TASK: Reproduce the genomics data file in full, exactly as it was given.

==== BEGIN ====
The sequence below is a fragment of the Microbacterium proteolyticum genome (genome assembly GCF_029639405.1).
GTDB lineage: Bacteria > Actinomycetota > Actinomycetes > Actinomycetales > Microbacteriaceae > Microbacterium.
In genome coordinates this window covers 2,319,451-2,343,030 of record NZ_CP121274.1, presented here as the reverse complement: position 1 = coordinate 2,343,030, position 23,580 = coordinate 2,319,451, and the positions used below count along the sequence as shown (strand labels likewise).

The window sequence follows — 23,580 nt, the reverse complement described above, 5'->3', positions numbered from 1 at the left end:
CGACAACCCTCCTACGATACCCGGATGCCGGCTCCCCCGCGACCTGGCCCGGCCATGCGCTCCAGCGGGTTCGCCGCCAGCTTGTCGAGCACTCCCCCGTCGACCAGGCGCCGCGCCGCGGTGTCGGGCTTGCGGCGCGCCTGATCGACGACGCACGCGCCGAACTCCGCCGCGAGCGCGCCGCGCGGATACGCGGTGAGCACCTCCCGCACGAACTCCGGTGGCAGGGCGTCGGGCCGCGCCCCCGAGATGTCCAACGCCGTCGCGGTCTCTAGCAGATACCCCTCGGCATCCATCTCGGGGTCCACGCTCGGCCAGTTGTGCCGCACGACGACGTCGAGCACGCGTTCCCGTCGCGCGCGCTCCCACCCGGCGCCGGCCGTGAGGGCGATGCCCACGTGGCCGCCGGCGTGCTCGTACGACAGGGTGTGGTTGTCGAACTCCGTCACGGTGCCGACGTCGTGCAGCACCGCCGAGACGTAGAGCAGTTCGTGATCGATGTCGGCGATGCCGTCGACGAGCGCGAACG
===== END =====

The sequence below is a fragment of the Microbacterium proteolyticum genome (genome assembly GCF_029639405.1).
GTDB lineage: Bacteria > Actinomycetota > Actinomycetes > Actinomycetales > Microbacteriaceae > Microbacterium.
In genome coordinates this window covers 2,319,451-2,343,030 of record NZ_CP121274.1, presented here as the reverse complement: position 1 = coordinate 2,343,030, position 23,580 = coordinate 2,319,451, and the positions used below count along the sequence as shown (strand labels likewise).

The window sequence follows — 23,580 nt, the reverse complement described above, 5'->3', positions numbered from 1 at the left end:
CGACAACCCTCCTACGATACCCGGATGCCGGCTCCCCCGCGACCTGGCCCGGCCATGCGCTCCAGCGGGTTCGCCGCCAGCTTGTCGAGCACTCCCCCGTCGACCAGGCGCCGCGCCGCGGTGTCGGGCTTGCGGCGCGCCTGATCGACGACGCACGCGCCGAACTCCGCCGCGAGCGCGCCGCGCGGATACGCGGTGAGCACCTCCCGCACGAACTCCGGTGGCAGGGCGTCGGGCCGCGCCCCCGAGATGTCCAACGCCGTCGCGGTCTCTAGCAGATACCCCTCGGCATCCATCTCGGGGTCCACGCTCGGCCAGTTGTGCCGCACGACGACGTCGAGCACGCGTTCCCGTCGCGCGCGCTCCCACCCGGCGCCGGCCGTGAGGGCGATGCCCACGTGGCCGCCGGCGTGCTCGTACGACAGGGTGTGGTTGTCGAACTCCGTCACGGTGCCGACGTCGTGCAGCACCGCCGAGACGTAGAGCAGTTCGTGATCGATGTCGGCGATGCCGTCGACGAGCGCGAACG